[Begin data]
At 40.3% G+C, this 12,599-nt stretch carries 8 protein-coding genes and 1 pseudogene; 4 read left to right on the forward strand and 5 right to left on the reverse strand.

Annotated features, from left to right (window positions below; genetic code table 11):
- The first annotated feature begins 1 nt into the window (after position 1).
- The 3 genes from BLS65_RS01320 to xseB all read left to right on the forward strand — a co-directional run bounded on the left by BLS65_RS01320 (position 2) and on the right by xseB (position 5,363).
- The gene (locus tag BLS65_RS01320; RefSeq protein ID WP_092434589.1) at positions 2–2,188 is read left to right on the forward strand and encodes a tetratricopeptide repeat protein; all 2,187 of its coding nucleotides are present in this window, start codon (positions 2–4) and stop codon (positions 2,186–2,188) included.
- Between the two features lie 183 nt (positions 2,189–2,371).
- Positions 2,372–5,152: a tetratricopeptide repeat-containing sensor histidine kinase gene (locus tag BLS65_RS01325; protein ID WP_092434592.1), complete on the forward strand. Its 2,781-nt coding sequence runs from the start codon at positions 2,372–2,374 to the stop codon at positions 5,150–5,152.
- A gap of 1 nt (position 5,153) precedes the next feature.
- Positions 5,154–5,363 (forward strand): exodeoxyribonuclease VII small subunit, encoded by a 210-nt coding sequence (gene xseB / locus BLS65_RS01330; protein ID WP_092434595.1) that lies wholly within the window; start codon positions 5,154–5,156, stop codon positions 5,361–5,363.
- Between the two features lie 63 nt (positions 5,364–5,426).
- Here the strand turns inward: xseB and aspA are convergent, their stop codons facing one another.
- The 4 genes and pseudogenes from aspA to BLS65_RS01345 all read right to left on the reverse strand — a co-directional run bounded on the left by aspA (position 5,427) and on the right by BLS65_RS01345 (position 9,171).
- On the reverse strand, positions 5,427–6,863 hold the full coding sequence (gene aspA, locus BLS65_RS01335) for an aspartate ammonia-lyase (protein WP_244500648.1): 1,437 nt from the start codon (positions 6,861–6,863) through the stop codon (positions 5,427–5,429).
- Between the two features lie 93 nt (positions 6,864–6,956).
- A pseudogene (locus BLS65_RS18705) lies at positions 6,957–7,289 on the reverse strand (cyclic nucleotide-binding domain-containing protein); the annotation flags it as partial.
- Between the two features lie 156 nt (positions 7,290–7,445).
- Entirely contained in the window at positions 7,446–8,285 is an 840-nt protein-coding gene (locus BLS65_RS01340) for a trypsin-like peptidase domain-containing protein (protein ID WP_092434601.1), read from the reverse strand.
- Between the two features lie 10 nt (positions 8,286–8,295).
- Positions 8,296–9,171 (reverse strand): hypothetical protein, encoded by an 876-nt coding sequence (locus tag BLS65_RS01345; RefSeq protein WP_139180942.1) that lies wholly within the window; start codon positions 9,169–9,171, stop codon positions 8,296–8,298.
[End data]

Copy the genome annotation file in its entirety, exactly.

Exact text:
At 40.3% G+C, this 12,599-nt stretch carries 8 protein-coding genes and 1 pseudogene; 4 read left to right on the forward strand and 5 right to left on the reverse strand.

Annotated features, from left to right (window positions below; genetic code table 11):
- The first annotated feature begins 1 nt into the window (after position 1).
- The 3 genes from BLS65_RS01320 to xseB all read left to right on the forward strand — a co-directional run bounded on the left by BLS65_RS01320 (position 2) and on the right by xseB (position 5,363).
- The gene (locus tag BLS65_RS01320; RefSeq protein ID WP_092434589.1) at positions 2–2,188 is read left to right on the forward strand and encodes a tetratricopeptide repeat protein; all 2,187 of its coding nucleotides are present in this window, start codon (positions 2–4) and stop codon (positions 2,186–2,188) included.
- Between the two features lie 183 nt (positions 2,189–2,371).
- Positions 2,372–5,152: a tetratricopeptide repeat-containing sensor histidine kinase gene (locus tag BLS65_RS01325; protein ID WP_092434592.1), complete on the forward strand. Its 2,781-nt coding sequence runs from the start codon at positions 2,372–2,374 to the stop codon at positions 5,150–5,152.
- A gap of 1 nt (position 5,153) precedes the next feature.
- Positions 5,154–5,363 (forward strand): exodeoxyribonuclease VII small subunit, encoded by a 210-nt coding sequence (gene xseB / locus BLS65_RS01330; protein ID WP_092434595.1) that lies wholly within the window; start codon positions 5,154–5,156, stop codon positions 5,361–5,363.
- Between the two features lie 63 nt (positions 5,364–5,426).
- Here the strand turns inward: xseB and aspA are convergent, their stop codons facing one another.
- The 4 genes and pseudogenes from aspA to BLS65_RS01345 all read right to left on the reverse strand — a co-directional run bounded on the left by aspA (position 5,427) and on the right by BLS65_RS01345 (position 9,171).
- On the reverse strand, positions 5,427–6,863 hold the full coding sequence (gene aspA, locus BLS65_RS01335) for an aspartate ammonia-lyase (protein WP_244500648.1): 1,437 nt from the start codon (positions 6,861–6,863) through the stop codon (positions 5,427–5,429).
- Between the two features lie 93 nt (positions 6,864–6,956).
- A pseudogene (locus BLS65_RS18705) lies at positions 6,957–7,289 on the reverse strand (cyclic nucleotide-binding domain-containing protein); the annotation flags it as partial.
- Between the two features lie 156 nt (positions 7,290–7,445).
- Entirely contained in the window at positions 7,446–8,285 is an 840-nt protein-coding gene (locus BLS65_RS01340) for a trypsin-like peptidase domain-containing protein (protein ID WP_092434601.1), read from the reverse strand.
- Between the two features lie 10 nt (positions 8,286–8,295).
- Positions 8,296–9,171 (reverse strand): hypothetical protein, encoded by an 876-nt coding sequence (locus tag BLS65_RS01345; RefSeq protein WP_139180942.1) that lies wholly within the window; start codon positions 9,169–9,171, stop codon positions 8,296–8,298.